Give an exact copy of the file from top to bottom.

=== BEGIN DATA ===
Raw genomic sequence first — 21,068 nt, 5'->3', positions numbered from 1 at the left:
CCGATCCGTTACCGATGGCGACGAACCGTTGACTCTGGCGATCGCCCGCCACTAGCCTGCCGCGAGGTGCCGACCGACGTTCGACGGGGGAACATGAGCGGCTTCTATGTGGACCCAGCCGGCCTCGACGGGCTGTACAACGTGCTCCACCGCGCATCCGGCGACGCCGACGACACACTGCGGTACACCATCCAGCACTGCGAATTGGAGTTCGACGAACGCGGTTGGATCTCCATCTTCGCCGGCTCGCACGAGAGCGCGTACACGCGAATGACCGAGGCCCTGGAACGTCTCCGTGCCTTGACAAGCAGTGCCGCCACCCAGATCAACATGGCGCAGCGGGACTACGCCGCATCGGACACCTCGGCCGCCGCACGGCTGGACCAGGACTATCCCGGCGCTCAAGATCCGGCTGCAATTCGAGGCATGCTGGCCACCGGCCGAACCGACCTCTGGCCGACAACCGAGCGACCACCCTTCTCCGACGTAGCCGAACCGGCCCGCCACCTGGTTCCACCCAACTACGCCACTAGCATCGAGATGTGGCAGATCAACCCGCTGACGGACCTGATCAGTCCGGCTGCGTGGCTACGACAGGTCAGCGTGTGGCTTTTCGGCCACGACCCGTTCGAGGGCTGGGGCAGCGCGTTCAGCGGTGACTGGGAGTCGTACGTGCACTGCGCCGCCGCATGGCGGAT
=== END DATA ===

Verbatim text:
Raw genomic sequence first — 21,068 nt, 5'->3', positions numbered from 1 at the left:
CCGATCCGTTACCGATGGCGACGAACCGTTGACTCTGGCGATCGCCCGCCACTAGCCTGCCGCGAGGTGCCGACCGACGTTCGACGGGGGAACATGAGCGGCTTCTATGTGGACCCAGCCGGCCTCGACGGGCTGTACAACGTGCTCCACCGCGCATCCGGCGACGCCGACGACACACTGCGGTACACCATCCAGCACTGCGAATTGGAGTTCGACGAACGCGGTTGGATCTCCATCTTCGCCGGCTCGCACGAGAGCGCGTACACGCGAATGACCGAGGCCCTGGAACGTCTCCGTGCCTTGACAAGCAGTGCCGCCACCCAGATCAACATGGCGCAGCGGGACTACGCCGCATCGGACACCTCGGCCGCCGCACGGCTGGACCAGGACTATCCCGGCGCTCAAGATCCGGCTGCAATTCGAGGCATGCTGGCCACCGGCCGAACCGACCTCTGGCCGACAACCGAGCGACCACCCTTCTCCGACGTAGCCGAACCGGCCCGCCACCTGGTTCCACCCAACTACGCCACTAGCATCGAGATGTGGCAGATCAACCCGCTGACGGACCTGATCAGTCCGGCTGCGTGGCTACGACAGGTCAGCGTGTGGCTTTTCGGCCACGACCCGTTCGAGGGCTGGGGCAGCGCGTTCAGCGGTGACTGGGAGTCGTACGTGCACTGCGCCGCCGCATGGCGGAT